This adaption is hardly setting a trend, though - in Japan, if a manga becomes popular, it's likely to pop up in various other adaptations. It's not unusual to see anime, video games, light novels and even theatrical stage productions of popular franchises spawn after an audience proves they love a manga story.
One example is the popular science fiction manga "Gantz," which tells the story of two friends who die in a train accident and become involved in a cutting-edge game in the afterlife in which they are forced to hunt aliens. "Gantz" quickly became a bestseller and was published in English by Dark Horse in 2007. It has also seen adaptations of every type, the latest being two live action films starring popular Japanese actors Kazunari Ninomiya (also a member of boy band Arashi) and Ken'ichi Matsuyama (best known for his role as "L" in the live action adaption of "Death Note"). FULL POST
Editor's note: Colette Bennett, aside from being Geek Out's main otaku, is an obsessive fangirl. Recently, her love of "The Hunger Games" series led her to call it the "thinking woman's YA series." As fans across the country camp out to buy tickets to "The Hunger Games" movie premier, Bennett explains the singularity and relevance of Katniss worship.
In the era of obsessive young adult literature fandom, a new heroine towers above all the others - Miss Katniss Everdeen.
Friday marks a great day for avid fans of "The Hunger Games," as they anticipate public vindication for their devotion to the book's 17-year-old lead character, who has a handsome boy on each arm and a political uprising to lead.
The first movie adaptation of the popular book series opens Friday night, and the trailers have already whipped fans into a frenzy. The madness is sure to soar this weekend once moviegoers get their first real taste of Katniss. Fans will grab their friends and emit high-pitched squeals. Surely the sight of Josh Hutcherson and Liam Hemsworth will have some girls reaching for their smelling salts.
"It's sooooooo good," is a phrase that easily falls from "Hunger Games" fans' lips. But what makes people (especially women) love it?
As I watched the fan frenzy build up around Suzanne Collins' young adult trilogy over the last year, (it debuted in 2008 and spent 100 weeks on the New York Times best seller list) I remembered the similar, passionate fan reaction to another series: "Twilight" and its self-named fanbase, the "TwiHards."
It's easy to spot the similarities between these two fandoms and the objects of their affection: both "The Hunger Games" and "Twilight" focus on a central female character and two handsome young men fighting for her affections. Many fans of "Twilight" also praise "The Hunger Games." They proudly show off their Mockingjay hoodies and choose which boy to root for in the battle for Katniss' affection. (Instead of Team Edward of Team Jacob, there's Team Peeta and Team Gale.)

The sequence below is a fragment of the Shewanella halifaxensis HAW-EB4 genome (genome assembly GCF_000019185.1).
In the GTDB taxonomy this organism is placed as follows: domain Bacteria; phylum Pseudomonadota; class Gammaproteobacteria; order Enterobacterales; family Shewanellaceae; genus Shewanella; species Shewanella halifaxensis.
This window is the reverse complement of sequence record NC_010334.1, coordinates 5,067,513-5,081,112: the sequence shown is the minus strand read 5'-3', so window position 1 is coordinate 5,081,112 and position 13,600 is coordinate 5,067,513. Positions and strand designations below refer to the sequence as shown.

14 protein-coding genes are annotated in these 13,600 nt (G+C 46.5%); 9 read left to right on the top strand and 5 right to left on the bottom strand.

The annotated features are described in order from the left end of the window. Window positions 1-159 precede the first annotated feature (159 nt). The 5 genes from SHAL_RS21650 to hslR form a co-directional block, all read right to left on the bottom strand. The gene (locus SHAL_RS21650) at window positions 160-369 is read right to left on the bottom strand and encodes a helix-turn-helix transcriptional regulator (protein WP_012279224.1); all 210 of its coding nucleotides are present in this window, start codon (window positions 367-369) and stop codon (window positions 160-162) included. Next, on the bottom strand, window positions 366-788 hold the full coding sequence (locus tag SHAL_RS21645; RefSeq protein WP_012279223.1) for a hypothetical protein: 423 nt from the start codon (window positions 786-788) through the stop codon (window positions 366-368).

The thing is, "The Hunger Games" is nothing like "Twilight." It's much better, and the fans know it. FULL POST
When it comes to the words "video games," most people think about a fast-paced, action-oriented setting, possibly with lots of shooting and maybe even some splashes of blood for good measure. But gamers don't only crave that type of experience - in fact, both gamers and critics alike give rave reviews to titles that cultivate intellectual and even spiritual gaming leanings.
March 13 marks the official launch of the fourth game from indie studio thatgamecompany, known for their interesting and beautiful titles that defy conventional standards. Called "Journey," this "interactive parable to experience a person's life passage," as it is described on the official website, places the player in the role of a silent robed figure standing alone in a sea of glimmering sand dunes.
In the distance, a great mountain is silhouetted against the sky with a glow of light at the peak. Your destination is to reach that place, and learn what it may contain. The metaphor is clear: This is our life journey, and we will walk it to pursue whatever may lie at its end.
Unlike most current games, "Journey" is a very pared down, simplistic experience. In fact, the game only contains one word of text: The opening title. Beyond that, there is no dialogue, only the sound of your character's feet slicing through the sand as it presses forward. From start to finish, everything about this mysterious and beautiful experience is entirely open to interpretation, and the overall feeling of playing is one of serenity and peace. FULL POST